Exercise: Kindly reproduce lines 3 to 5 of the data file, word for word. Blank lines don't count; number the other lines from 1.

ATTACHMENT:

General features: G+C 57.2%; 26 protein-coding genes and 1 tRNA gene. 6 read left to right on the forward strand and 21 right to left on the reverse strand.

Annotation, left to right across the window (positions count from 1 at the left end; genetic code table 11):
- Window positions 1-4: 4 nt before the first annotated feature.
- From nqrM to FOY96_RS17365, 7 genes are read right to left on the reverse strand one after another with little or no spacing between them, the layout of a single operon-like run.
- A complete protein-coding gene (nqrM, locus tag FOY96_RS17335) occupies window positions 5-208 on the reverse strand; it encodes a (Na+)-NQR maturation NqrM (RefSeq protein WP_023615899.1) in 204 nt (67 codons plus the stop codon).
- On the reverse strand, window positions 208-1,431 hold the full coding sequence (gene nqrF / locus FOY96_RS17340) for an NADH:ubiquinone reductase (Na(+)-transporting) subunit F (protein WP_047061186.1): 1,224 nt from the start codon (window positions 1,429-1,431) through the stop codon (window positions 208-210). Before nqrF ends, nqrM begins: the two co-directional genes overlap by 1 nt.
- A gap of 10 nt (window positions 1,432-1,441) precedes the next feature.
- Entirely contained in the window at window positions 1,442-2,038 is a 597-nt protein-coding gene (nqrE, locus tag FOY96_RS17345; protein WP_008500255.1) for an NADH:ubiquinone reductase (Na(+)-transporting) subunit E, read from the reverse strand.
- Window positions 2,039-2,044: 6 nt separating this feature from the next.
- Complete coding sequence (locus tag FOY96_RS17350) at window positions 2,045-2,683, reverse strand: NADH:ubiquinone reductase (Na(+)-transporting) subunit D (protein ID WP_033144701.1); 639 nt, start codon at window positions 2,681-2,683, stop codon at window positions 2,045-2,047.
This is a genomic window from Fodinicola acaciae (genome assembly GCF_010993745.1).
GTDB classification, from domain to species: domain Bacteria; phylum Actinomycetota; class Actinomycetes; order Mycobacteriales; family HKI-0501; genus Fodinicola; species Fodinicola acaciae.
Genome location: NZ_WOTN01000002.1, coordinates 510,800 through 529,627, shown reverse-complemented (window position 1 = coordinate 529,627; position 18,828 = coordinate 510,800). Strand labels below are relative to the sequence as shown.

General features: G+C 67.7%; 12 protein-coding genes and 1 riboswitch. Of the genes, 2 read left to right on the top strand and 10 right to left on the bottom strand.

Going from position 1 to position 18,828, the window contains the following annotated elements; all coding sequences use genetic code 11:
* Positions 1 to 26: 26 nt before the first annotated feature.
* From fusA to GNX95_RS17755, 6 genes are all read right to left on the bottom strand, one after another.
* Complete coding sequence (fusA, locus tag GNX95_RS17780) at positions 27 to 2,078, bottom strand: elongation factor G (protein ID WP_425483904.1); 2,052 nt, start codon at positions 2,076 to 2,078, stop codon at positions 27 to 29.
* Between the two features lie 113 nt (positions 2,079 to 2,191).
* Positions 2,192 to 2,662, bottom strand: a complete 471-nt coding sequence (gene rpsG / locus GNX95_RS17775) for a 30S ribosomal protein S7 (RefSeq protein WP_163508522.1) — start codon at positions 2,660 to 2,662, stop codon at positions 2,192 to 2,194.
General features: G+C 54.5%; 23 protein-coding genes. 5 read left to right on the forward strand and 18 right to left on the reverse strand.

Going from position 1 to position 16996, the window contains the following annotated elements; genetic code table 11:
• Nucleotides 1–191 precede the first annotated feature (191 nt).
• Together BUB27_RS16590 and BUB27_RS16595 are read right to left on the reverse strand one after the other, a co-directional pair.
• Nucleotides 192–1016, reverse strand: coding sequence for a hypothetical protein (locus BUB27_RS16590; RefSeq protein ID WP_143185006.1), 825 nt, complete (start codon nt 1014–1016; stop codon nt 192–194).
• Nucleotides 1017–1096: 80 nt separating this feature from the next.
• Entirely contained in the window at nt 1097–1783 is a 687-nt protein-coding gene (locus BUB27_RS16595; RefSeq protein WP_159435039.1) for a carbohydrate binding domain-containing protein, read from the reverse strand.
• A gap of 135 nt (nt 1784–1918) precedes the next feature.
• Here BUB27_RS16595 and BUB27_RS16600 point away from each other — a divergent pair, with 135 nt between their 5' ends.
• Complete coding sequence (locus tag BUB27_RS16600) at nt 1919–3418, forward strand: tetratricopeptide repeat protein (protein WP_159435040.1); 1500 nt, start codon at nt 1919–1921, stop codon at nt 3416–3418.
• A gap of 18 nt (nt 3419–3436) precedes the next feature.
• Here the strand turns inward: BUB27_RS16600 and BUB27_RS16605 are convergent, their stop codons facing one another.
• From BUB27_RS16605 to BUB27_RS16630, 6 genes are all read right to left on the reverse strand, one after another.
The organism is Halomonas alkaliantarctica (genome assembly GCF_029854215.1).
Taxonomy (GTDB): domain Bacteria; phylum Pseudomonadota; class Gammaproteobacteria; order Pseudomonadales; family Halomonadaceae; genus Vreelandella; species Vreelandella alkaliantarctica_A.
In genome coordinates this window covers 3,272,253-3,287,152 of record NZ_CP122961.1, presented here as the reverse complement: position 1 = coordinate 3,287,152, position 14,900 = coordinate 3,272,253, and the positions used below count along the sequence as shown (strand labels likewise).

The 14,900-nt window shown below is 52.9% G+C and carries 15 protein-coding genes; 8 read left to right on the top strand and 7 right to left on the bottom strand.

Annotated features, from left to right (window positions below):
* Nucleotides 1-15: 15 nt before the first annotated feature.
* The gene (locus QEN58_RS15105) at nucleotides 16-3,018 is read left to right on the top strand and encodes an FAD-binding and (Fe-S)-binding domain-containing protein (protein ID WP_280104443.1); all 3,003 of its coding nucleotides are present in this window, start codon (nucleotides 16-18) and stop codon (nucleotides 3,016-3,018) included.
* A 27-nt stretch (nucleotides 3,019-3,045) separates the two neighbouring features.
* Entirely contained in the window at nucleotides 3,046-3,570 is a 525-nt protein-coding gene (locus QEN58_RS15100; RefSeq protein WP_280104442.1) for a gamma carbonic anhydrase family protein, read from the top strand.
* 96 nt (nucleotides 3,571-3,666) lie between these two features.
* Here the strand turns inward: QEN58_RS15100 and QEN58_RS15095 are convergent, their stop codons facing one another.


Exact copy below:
- Window positions 1-4: 4 nt before the first annotated feature.
- From nqrM to FOY96_RS17365, 7 genes are read right to left on the reverse strand one after another with little or no spacing between them, the layout of a single operon-like run.
- A complete protein-coding gene (nqrM, locus tag FOY96_RS17335) occupies window positions 5-208 on the reverse strand; it encodes a (Na+)-NQR maturation NqrM (RefSeq protein WP_023615899.1) in 204 nt (67 codons plus the stop codon).